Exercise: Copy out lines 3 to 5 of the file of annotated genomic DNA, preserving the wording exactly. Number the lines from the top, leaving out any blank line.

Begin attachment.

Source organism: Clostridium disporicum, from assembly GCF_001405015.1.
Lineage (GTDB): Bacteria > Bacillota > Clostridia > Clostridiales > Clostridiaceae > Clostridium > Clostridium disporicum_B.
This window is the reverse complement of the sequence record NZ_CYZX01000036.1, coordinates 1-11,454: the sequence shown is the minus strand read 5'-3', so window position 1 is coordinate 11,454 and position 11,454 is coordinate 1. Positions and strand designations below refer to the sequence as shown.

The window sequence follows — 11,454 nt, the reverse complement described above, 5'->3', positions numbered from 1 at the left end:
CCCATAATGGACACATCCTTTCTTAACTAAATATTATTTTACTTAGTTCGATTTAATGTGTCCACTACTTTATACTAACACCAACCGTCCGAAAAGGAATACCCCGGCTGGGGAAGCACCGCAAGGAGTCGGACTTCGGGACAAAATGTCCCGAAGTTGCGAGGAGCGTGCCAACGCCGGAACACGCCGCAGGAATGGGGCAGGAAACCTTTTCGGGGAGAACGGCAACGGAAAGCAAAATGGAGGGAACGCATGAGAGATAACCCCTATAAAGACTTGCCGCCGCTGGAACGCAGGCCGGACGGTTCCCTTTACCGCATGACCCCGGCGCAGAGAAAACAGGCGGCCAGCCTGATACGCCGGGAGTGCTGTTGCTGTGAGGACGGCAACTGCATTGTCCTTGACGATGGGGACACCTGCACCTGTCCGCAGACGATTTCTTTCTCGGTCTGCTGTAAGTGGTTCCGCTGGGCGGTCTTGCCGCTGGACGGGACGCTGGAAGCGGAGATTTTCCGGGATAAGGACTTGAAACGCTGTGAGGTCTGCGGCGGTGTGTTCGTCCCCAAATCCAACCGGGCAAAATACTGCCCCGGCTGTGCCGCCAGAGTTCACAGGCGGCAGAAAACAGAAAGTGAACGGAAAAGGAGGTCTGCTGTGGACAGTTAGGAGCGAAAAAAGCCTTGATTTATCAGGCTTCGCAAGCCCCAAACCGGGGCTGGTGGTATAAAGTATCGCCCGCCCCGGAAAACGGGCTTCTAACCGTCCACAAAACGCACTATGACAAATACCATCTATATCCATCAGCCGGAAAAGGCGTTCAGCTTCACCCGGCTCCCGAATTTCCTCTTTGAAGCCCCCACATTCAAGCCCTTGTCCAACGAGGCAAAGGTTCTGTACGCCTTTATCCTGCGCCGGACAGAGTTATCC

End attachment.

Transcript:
This window is the reverse complement of the sequence record NZ_CYZX01000036.1, coordinates 1-11,454: the sequence shown is the minus strand read 5'-3', so window position 1 is coordinate 11,454 and position 11,454 is coordinate 1. Positions and strand designations below refer to the sequence as shown.

The window sequence follows — 11,454 nt, the reverse complement described above, 5'->3', positions numbered from 1 at the left end:
CCCATAATGGACACATCCTTTCTTAACTAAATATTATTTTACTTAGTTCGATTTAATGTGTCCACTACTTTATACTAACACCAACCGTCCGAAAAGGAATACCCCGGCTGGGGAAGCACCGCAAGGAGTCGGACTTCGGGACAAAATGTCCCGAAGTTGCGAGGAGCGTGCCAACGCCGGAACACGCCGCAGGAATGGGGCAGGAAACCTTTTCGGGGAGAACGGCAACGGAAAGCAAAATGGAGGGAACGCATGAGAGATAACCCCTATAAAGACTTGCCGCCGCTGGAACGCAGGCCGGACGGTTCCCTTTACCGCATGACCCCGGCGCAGAGAAAACAGGCGGCCAGCCTGATACGCCGGGAGTGCTGTTGCTGTGAGGACGGCAACTGCATTGTCCTTGACGATGGGGACACCTGCACCTGTCCGCAGACGATTTCTTTCTCGGTCTGCTGTAAGTGGTTCCGCTGGGCGGTCTTGCCGCTGGACGGGACGCTGGAAGCGGAGATTTTCCGGGATAAGGACTTGAAACGCTGTGAGGTCTGCGGCGGTGTGTTCGTCCCCAAATCCAACCGGGCAAAATACTGCCCCGGCTGTGCCGCCAGAGTTCACAGGCGGCAGAAAACAGAAAGTGAACGGAAAAGGAGGTCTGCTGTGGACAGTTAGGAGCGAAAAAAGCCTTGATTTATCAGGCTTCGCAAGCCCCAAACCGGGGCTGGTGGTATAAAGTATCGCCCGCCCCGGAAAACGGGCTTCTAACCGTCCACAAAACGCACTATGACAAATACCATCTATATCCATCAGCCGGAAAAGGCGTTCAGCTTCACCCGGCTCCCGAATTTCCTCTTTGAAGCCCCCACATTCAAGCCCTTGTCCAACGAGGCAAAGGTTCTGTACGCCTTTATCCTGCGCCGGACAGAGTTATCC